If you don't know where to focus, begin with your organization's mission. It defines exactly why it exists and is the only objective that counts. Deconstructing the mission will lead you to discover the precise operational areas to address.

Once identified, get out of your office, and speak with the operational leaders and employees. Learn about their business and performance expectations. Engage with them and be seen as a proactive operational partner rather than waiting for them to come to you. They may not need you now but when the time comes, you'll be in a position to focus on what's relevant (the right things) for their success.

Third, Recognize What Is A Learning Investment (According To Your Leaders)

Another common pitfall practitioners make is attempting to explain qualitative and financial value for their learning investment. Why is this relevant? Many fail to realize the distinction leaders place between the expense for training and the investment for learning infrastructure.

You may believe you have no role deciding such things but in reality, you have and you do. Consider a time when you came across interesting learning technology believing it would improve your learning efforts. Without thought, you attempt to convince decision-makers to purchase it without consideration about how to acquire the asset and the expected value it will contribute over its useful life. As a result, they rejected your proposal.

Your leaders consider learning infrastructure requirements, like an LMS, eLearning software, Virtual Reality equipment, and even computers/tablets, as capital expenditures (CapEx). For leaders, these capital expenditures are tangible investments and must demonstrate business value over the life of the asset, which is usually for multiple years.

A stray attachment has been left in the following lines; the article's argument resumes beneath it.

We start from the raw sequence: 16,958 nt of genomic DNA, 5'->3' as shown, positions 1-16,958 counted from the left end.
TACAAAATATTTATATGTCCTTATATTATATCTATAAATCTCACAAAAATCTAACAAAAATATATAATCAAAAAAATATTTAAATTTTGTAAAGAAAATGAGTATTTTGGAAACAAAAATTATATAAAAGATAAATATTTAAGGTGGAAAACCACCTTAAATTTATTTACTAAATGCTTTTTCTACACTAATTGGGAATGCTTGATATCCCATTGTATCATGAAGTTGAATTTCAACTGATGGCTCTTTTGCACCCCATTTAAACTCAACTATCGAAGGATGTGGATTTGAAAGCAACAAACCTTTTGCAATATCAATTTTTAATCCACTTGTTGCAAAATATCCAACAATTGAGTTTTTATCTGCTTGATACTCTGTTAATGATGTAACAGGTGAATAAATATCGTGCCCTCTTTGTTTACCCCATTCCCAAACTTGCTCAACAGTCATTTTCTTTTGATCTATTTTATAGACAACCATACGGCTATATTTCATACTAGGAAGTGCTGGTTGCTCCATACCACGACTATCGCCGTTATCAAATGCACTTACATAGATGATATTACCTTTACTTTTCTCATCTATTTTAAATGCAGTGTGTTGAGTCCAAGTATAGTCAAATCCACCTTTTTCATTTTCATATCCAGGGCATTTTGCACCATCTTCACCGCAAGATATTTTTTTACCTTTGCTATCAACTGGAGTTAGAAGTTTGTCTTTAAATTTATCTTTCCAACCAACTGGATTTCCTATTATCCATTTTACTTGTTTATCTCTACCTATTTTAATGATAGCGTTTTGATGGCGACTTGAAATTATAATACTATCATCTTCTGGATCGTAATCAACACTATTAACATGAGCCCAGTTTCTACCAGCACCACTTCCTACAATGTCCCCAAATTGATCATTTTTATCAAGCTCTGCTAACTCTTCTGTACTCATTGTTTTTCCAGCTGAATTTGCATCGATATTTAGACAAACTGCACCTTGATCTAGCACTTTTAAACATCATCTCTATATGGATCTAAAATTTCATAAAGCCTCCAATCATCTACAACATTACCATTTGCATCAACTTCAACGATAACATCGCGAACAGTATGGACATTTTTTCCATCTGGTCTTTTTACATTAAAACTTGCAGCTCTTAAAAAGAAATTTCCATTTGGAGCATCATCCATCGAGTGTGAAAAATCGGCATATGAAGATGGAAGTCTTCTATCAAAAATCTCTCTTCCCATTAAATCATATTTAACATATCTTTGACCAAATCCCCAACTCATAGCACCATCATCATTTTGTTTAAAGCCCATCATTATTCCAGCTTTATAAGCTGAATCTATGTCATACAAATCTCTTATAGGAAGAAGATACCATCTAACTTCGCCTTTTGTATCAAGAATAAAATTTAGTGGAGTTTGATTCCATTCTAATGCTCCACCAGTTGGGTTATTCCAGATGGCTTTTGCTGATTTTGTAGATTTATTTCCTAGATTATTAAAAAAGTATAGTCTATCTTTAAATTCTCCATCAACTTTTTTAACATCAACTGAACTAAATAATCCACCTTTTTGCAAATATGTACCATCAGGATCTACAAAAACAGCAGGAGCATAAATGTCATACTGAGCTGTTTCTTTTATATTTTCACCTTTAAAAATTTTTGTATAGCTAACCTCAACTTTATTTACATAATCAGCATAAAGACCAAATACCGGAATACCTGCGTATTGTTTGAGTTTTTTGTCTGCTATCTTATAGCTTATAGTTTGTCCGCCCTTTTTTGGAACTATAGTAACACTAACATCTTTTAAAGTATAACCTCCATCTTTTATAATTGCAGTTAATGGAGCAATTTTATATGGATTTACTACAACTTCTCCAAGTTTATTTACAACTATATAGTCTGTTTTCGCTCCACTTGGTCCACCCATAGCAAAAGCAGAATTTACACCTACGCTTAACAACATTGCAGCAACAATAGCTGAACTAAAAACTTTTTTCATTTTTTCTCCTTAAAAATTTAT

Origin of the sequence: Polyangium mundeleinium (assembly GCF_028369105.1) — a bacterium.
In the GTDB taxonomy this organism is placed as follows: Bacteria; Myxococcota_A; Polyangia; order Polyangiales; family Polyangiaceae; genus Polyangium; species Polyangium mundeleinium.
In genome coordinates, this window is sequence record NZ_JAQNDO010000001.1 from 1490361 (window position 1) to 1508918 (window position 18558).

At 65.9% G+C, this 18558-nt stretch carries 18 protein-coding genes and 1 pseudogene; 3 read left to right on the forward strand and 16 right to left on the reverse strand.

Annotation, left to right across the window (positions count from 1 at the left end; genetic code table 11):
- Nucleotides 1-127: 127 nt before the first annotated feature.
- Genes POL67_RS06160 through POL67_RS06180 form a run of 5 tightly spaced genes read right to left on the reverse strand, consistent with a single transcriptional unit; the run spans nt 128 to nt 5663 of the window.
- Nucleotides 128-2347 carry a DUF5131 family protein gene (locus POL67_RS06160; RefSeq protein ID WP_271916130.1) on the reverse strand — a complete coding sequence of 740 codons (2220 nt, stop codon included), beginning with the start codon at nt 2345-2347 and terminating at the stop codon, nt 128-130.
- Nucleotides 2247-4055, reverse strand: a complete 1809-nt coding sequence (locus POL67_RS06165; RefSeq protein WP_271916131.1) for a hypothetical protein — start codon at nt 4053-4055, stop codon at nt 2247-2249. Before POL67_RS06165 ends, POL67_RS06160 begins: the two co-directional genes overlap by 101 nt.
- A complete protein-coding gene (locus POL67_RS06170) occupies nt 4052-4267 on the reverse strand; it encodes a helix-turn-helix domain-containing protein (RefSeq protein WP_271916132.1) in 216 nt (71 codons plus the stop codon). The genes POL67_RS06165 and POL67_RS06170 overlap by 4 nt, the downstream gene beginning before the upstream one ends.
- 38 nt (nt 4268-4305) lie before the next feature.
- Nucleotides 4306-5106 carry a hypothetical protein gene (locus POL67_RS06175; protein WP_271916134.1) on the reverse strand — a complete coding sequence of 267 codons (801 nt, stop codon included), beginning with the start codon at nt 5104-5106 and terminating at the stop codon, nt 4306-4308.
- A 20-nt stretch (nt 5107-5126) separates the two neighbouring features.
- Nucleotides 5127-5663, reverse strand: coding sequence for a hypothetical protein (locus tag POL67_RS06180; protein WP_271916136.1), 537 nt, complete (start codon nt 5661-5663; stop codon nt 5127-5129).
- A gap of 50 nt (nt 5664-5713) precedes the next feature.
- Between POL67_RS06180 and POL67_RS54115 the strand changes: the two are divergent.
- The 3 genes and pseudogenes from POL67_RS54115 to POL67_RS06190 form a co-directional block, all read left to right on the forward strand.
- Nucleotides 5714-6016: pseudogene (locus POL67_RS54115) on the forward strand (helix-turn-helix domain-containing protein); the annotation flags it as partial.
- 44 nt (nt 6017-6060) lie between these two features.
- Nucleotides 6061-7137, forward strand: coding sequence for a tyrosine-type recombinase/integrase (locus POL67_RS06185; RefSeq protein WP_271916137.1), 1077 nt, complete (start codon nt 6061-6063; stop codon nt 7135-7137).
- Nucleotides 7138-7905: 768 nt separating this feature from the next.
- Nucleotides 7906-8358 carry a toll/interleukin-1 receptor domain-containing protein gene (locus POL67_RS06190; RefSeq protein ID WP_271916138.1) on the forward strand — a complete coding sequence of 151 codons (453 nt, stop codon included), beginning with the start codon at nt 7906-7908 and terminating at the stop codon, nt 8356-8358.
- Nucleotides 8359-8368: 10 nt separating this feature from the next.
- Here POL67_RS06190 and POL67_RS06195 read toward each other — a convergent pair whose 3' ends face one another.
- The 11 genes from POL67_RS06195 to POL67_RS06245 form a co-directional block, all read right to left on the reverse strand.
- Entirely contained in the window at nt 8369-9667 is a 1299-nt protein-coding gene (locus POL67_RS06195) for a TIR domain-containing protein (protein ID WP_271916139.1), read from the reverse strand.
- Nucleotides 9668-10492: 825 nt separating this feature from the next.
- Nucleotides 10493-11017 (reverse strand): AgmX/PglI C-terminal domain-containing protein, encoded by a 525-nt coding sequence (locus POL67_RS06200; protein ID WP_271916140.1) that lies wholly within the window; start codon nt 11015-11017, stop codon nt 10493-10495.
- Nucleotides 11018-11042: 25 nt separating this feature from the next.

You don't need to know how this is done, however, you must appreciate how decision-makers evaluate your proposed requirements. It begins with a proper business case through a cost-benefit analysis. Your proposal must explain and balance qualitative benefits in relation to the financial requirements. It should show how the tool/technology will deliver future effectiveness for the organization through its use and over time. If you don't know how to do this, then make friends with someone in the finance team to help you out.

Now you're asking yourself, why do I need to know any of this? Well, you don't really need to know any of this and continue to proceed as you've always had. But ask yourself... how successful have you been? Or, think back to a moment when your request received the proverbial eye-roll from decision-makers? Chances are it's because you walked into one of these common traps.

Don't despair; don't act in a rash manner; be rational and respect the business requirement your leaders expect learning to deliver.

Please, share your thoughts and feedback with us. We’d enjoy hearing about your efforts, and who knows? It may be the topic of our next eLearning Industry article. Also, please check out our LinkedIn Learning courses to learn more about developing your business credibility for your learning efforts. And please share your thoughts with me on Twitter. Remember, #alwaysbelearning!